Monday, May 11, 2009

Rejoice That I Go

May 12, 2009

Tuesday of the Fifth Week of Easter

By Beth DeCristofaro

They stoned Paul and dragged him out of the city, … On the following day he left with Barnabas for Derbe… (where) they strengthened the spirits of the disciples and exhorted them to persevere in the faith, saying, "It is necessary for us to undergo many hardships to enter the Kingdom of God." (Acts 14: 19, 20, 22)

Jesus said to his disciples: "Peace I leave with you; my peace I give to you. Not as the world gives do I give it to you. Do not let your hearts be troubled or afraid. You heard me tell you, 'I am going away and I will come back to you.' If you loved me, you would rejoice that I am going to the Father; for the Father is greater than I. (John 14, 27-28)


May your peace flourish within me, my Lord and my God. When my heart is troubled or afraid, fill me with your grace that I might remember that you are greater than the limits and evils of the world. May your peace that is greater than my hurt, dread, anxiety and shortcomings transform me, human as I am, into your presence in the world, able to preserve in faith.


The disciples must have heard Jesus’ words with dismay. How often are our hearts troubled and afraid because of the many leave-takings in our lives? As a junior in college I lived in France for a year. The day I left home, my excitement at the adventure ahead was almost exhausted under the fear and sadness gripping me as I hugged goodbye to my parents at Dulles airport. And years later, while living in Texas, when the phone call came telling me that my dad had finally succumbed to leukemia, my heart almost broke even though in my deepest core I knew that my kind and loving father was with God and I would someday be reunited with him. Moving to a new city, leaving a rewarding job, losing the companionship of dear friends or family, accepting a new way of life are all full of hope and yet so very thorny. They are all things which the disciples were asked to do.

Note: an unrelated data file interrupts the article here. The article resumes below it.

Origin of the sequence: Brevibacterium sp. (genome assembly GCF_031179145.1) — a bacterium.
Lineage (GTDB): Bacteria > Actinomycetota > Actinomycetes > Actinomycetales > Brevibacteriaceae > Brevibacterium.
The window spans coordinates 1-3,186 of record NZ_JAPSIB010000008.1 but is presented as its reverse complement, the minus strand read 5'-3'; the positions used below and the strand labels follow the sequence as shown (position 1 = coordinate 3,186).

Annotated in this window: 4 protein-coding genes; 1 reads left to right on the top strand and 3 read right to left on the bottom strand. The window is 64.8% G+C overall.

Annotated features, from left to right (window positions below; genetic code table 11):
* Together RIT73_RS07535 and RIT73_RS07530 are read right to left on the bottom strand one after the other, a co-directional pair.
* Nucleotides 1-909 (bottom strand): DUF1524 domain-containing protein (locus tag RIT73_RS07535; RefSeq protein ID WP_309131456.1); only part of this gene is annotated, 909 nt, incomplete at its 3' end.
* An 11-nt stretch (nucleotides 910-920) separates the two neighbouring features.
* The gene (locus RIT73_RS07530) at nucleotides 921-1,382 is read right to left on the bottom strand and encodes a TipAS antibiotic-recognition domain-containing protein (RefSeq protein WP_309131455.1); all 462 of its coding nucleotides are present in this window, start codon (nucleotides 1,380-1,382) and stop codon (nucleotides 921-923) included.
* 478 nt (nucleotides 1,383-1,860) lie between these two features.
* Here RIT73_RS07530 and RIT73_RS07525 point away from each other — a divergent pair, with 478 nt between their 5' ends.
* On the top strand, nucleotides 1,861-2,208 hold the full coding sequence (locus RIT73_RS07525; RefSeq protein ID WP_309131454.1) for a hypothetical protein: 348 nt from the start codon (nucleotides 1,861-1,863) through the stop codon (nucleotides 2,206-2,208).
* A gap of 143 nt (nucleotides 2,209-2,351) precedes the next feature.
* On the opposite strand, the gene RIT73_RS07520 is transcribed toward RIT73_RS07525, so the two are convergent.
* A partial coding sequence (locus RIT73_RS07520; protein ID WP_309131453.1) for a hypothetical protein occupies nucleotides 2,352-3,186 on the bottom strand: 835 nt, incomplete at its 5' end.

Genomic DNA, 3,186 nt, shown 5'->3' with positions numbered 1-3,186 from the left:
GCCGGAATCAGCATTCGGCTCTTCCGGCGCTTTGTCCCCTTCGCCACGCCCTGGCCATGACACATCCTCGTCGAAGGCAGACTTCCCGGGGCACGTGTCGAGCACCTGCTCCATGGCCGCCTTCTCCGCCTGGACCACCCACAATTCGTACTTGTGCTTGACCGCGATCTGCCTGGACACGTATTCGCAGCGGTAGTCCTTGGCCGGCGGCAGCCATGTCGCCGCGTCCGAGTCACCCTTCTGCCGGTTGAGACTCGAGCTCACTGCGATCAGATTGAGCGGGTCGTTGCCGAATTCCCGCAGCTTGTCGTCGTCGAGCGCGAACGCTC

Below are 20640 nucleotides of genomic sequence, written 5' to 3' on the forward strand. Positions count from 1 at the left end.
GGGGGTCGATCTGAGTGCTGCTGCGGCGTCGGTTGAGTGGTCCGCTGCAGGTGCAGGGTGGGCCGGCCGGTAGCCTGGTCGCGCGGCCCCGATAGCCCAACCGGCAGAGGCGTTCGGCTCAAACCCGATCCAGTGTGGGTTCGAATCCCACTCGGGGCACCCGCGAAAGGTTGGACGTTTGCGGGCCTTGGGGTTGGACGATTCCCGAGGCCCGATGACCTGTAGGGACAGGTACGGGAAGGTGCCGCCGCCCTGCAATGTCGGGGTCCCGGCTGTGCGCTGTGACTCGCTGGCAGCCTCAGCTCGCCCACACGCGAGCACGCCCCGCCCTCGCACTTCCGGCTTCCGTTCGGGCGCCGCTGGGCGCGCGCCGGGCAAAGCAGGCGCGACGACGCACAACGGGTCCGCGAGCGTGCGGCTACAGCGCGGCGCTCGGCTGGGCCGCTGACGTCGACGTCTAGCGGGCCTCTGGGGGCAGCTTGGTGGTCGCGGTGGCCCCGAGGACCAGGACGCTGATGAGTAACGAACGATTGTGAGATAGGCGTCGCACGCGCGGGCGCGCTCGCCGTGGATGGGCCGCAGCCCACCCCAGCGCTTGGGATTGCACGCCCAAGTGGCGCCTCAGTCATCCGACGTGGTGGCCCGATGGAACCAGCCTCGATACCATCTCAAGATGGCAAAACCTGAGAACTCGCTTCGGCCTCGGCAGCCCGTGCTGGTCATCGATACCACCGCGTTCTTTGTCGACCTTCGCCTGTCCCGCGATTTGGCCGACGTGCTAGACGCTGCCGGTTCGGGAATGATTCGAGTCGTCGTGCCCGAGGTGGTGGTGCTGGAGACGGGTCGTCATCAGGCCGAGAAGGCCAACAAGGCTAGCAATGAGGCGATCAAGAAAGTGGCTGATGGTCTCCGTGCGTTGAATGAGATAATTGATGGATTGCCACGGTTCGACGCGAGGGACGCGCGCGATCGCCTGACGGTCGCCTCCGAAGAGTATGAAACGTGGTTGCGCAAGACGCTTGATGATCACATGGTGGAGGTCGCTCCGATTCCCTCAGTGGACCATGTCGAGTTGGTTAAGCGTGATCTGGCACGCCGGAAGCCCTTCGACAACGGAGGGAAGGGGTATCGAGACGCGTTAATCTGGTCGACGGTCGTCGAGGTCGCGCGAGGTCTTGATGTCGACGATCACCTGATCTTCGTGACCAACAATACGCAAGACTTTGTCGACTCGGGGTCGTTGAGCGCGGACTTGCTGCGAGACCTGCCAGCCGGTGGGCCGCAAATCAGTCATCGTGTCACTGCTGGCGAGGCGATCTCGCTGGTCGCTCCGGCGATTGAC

Jesus assured his friends that their fear and sorrow would be wiped away when he returned. Henri Nouwen says: "’Can we drink the cup?’ is the most challenging and radical question we can ask ourselves. The cup is the cup of life, full of sorrows and joys. Can we hold our cups and claim them as our own? Can we lift our cups to offer blessings to others, and can we drink our cups to the bottom as cups that bring us salvation?” The disciples needed grace to understand as do I today. Jesus did return. He is with us even closer than when he lived and he will never leave again.

In drinking the cup we not only walk in the footsteps of Jesus, his obedience to the Father fulfilling our obedience to Him, but we walk in the footsteps of those who preceded us. We stand on the shoulders and share in the grace that allowed Paul to get up after being stoned in order to spread the Word. It is in drinking our cups to the bottom that brings us salvation. It is in our humanity that we bear the sadness and in our baptism that we rejoice in the hope.


On May 3, Pope Benedict spoke: “I leave (May 8) for my pilgrimage to the Holy Land, where men and women first heard the voice of the Good Shepherd. I ask you all to join me in praying for the afflicted peoples of that region. In a special way I ask that you remember the Palestinian people who have endured great hardship and suffering. May the Lord bless them and all those who live in the Holy Land with the gifts of unity and peace.” (as reported by

Keep all who are marginalized, under siege or enduring hardship in your prayers today that in the sorrows they experience they know that Jesus returned for them.

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